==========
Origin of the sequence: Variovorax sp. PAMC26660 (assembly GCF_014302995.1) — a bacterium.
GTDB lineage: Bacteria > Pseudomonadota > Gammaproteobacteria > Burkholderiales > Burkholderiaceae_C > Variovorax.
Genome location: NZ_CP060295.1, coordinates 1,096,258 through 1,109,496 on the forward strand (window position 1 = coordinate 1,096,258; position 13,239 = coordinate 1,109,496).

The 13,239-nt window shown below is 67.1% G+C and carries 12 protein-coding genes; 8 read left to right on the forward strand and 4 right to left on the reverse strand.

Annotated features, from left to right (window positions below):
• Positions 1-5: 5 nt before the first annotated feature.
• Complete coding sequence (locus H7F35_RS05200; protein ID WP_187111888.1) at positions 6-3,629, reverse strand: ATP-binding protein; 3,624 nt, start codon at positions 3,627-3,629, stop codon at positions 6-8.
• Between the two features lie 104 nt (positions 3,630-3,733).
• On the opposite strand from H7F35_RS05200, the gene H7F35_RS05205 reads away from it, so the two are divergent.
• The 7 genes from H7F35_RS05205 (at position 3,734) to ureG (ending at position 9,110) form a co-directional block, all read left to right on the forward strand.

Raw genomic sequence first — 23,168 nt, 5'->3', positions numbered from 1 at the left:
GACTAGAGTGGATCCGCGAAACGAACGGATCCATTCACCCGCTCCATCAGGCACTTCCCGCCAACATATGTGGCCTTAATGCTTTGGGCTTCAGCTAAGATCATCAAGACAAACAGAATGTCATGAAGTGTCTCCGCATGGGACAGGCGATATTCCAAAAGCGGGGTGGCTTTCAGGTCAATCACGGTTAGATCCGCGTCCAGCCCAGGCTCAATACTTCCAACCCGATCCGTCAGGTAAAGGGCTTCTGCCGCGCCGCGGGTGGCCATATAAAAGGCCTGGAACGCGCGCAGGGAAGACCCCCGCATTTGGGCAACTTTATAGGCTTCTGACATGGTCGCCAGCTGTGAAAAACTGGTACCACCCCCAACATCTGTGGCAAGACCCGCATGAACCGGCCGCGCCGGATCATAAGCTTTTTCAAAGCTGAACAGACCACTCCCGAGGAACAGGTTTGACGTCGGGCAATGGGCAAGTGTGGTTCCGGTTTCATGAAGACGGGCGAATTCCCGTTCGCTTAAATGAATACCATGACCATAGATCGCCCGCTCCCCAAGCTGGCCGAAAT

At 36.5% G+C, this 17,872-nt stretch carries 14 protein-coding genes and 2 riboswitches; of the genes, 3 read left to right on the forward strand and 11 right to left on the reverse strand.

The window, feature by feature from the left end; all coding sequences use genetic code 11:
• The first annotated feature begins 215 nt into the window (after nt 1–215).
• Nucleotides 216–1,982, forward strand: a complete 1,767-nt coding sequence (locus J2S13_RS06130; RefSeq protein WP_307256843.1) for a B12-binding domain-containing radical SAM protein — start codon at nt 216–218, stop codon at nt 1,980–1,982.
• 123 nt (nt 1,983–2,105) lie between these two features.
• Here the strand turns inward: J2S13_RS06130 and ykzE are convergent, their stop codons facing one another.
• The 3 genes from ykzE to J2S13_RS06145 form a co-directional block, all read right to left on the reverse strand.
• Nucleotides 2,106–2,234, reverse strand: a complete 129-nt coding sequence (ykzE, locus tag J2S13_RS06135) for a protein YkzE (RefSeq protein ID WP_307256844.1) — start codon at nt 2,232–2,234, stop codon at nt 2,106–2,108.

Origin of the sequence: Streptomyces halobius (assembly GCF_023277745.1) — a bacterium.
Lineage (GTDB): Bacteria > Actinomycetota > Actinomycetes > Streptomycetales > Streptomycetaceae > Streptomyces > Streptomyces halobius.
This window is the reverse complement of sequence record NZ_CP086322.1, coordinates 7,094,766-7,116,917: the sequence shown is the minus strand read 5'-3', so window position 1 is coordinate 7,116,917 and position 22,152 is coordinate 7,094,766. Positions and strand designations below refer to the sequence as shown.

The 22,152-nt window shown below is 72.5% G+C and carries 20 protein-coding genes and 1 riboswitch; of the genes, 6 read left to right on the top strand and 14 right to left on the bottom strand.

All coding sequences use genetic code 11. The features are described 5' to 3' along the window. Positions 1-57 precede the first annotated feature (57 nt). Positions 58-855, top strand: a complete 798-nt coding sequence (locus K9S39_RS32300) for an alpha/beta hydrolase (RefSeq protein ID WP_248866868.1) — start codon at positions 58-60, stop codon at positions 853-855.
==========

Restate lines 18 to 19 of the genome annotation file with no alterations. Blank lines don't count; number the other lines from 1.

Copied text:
• Here the strand turns inward: J2S13_RS06130 and ykzE are convergent, their stop codons facing one another.
• The 3 genes from ykzE to J2S13_RS06145 form a co-directional block, all read right to left on the reverse strand.